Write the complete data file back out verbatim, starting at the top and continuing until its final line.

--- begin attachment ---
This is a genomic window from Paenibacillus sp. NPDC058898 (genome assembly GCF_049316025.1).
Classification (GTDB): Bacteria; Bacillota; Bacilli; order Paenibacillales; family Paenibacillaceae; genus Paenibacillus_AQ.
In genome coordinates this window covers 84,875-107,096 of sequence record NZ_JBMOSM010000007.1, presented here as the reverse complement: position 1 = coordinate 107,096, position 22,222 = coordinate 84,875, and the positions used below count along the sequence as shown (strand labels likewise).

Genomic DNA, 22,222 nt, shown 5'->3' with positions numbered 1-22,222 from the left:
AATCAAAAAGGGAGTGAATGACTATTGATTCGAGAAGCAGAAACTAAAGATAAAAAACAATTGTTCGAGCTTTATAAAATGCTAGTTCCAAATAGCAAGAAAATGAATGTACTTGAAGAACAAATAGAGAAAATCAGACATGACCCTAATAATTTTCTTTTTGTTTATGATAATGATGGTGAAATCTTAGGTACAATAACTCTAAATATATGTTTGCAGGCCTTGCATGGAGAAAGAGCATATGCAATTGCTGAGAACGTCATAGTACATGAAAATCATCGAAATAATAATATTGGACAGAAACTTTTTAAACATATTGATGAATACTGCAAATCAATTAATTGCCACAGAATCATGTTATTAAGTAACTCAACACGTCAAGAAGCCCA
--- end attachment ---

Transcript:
This is a genomic window from Paenibacillus sp. NPDC058898 (genome assembly GCF_049316025.1).
Classification (GTDB): Bacteria; Bacillota; Bacilli; order Paenibacillales; family Paenibacillaceae; genus Paenibacillus_AQ.
In genome coordinates this window covers 84,875-107,096 of sequence record NZ_JBMOSM010000007.1, presented here as the reverse complement: position 1 = coordinate 107,096, position 22,222 = coordinate 84,875, and the positions used below count along the sequence as shown (strand labels likewise).

Genomic DNA, 22,222 nt, shown 5'->3' with positions numbered 1-22,222 from the left:
AATCAAAAAGGGAGTGAATGACTATTGATTCGAGAAGCAGAAACTAAAGATAAAAAACAATTGTTCGAGCTTTATAAAATGCTAGTTCCAAATAGCAAGAAAATGAATGTACTTGAAGAACAAATAGAGAAAATCAGACATGACCCTAATAATTTTCTTTTTGTTTATGATAATGATGGTGAAATCTTAGGTACAATAACTCTAAATATATGTTTGCAGGCCTTGCATGGAGAAAGAGCATATGCAATTGCTGAGAACGTCATAGTACATGAAAATCATCGAAATAATAATATTGGACAGAAACTTTTTAAACATATTGATGAATACTGCAAATCAATTAATTGCCACAGAATCATGTTATTAAGTAACTCAACACGTCAAGAAGCCCA